http://www.informationweek.com/story/showArticle.jhtml?articleID=10818064&pgno=2
Nero Burning ROM 5
Place your boot floppy in the A: drive, and put a blank CD in your CD burner. If Nero opens a "wizard" dialog, cancel it. We'll be using manual settings, including some that are redundant, to ensure that your boot CD can work with the widest possible types of PCs: Click to File/New; the "New Compilation" dialog should open. In the left part of the dialog window, scroll down and select the "CD-ROM (Boot)" icon. A "Boot" tab should open in the right side of the dialog.

Under "Source of boot image data," select A: (or wherever your boot floppy is located). Click "Enable Expert Settings," and (if they're not already selected) select "Floppy Emulation 1.44MB," and "Nero Boot Loader." Usually, you can accept the defaults for the "Load Segment" and the "Number of loaded segments."

Next, click the "New" button in the upper right of the dialog. You should then see two panes: one (empty) labeled "ISO1" and one labeled "File Browser."

In the File Browser, navigate to your boot floppy, select all the files, and drag them into the empty ISO1 pane. Once the floppy file names appear in the ISO1 pane, right-click in the file name area of the ISO1 pane and select "Create Folder" from the context menu. A folder icon with the temporary title "New" will appear.

In the File Browser, navigate to your collection of diagnostic/repair utilities, and drag them into the "New" folder in the ISO1 pane. You can add as many files as you like, up to the capacity of the CD. Just make sure that all these additional files go into the folder named "New" and are not mixed in with the files you copied from your floppy.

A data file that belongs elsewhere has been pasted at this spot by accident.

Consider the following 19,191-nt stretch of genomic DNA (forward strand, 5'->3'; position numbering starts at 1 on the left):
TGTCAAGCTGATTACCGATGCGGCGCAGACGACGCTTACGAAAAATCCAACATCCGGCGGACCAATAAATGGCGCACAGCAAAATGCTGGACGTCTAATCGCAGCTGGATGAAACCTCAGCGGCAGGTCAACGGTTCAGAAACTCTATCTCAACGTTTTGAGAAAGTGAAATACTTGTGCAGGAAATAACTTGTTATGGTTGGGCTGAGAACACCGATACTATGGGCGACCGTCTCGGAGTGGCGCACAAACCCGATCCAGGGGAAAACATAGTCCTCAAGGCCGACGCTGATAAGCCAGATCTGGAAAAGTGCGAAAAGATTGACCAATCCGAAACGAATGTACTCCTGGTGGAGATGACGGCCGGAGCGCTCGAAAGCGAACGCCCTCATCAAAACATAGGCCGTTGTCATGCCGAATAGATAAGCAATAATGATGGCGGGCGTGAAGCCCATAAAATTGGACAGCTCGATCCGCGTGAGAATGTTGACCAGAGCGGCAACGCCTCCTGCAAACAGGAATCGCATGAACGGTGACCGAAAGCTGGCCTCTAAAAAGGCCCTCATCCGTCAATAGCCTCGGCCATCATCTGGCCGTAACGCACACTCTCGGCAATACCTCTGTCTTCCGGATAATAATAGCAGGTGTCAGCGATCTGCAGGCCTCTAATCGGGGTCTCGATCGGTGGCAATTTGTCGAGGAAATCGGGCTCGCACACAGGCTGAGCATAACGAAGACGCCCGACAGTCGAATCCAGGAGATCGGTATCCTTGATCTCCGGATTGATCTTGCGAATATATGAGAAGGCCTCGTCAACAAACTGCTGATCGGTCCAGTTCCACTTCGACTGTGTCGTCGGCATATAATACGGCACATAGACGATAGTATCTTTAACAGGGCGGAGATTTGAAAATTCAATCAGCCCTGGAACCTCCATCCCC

Because you'll eventually be accessing all these files from DOS, note that long file- and folder names will be subject to DOS's 8.3 naming limits. Nero will check and warn you later if names are too long for the CD format, but you can save yourself some possible confusion later by renaming any long files or folder names in the ISO1 pane to short, easy-to-recognize names. As an example, if you have something named "Password Recovery Tool.EXE" in Windows, you might want to rename it to something like "PWRECOVR.EXE" for DOS access.

For maximum compatibility, you should also keep the number of folder sublevels on the CD to a minimum: Very long paths--folders within folders, many levels deep--can cause problems both in maintaining CD compatibility and in allowing some older PCs to read the data on the CD; long pathnames also hinder command-line navigation. Eight sublevels is the absolute maximum for a CD in the standard ISO 9660 format; keeping your CD to just two or three levels of subfolders is probably even better. When you're done copying (and perhaps renaming) files and folders, right click on the "New" folder, select "Rename," and give the folder a short, easy-to-remember name, such as "Tools."

You also can give the CD itself a custom name. Under the ISO1 title bar, right click on the CD disk icon, and give your boot CD a short, obvious, DOS-friendly name (something like "boot_cd" or "dos_boot").

When you're ready, click File/Write CD and a new dialog should open,
with the "Burn" tab already selected. If the "Finalize" option box isn't checked,
check it now. Click the "Write" button, and you're done.


http://www.itl.nist.gov/div895/carefordisc/disccare.html


Consensus Emerging On CD/DVD Life
http://langa.com/newsletters/2004/2004-05-20.htm#5


Further Authoritative Info On CD/DVD Life
http://langa.com/newsletters/2004/2004-06-21.htm#4





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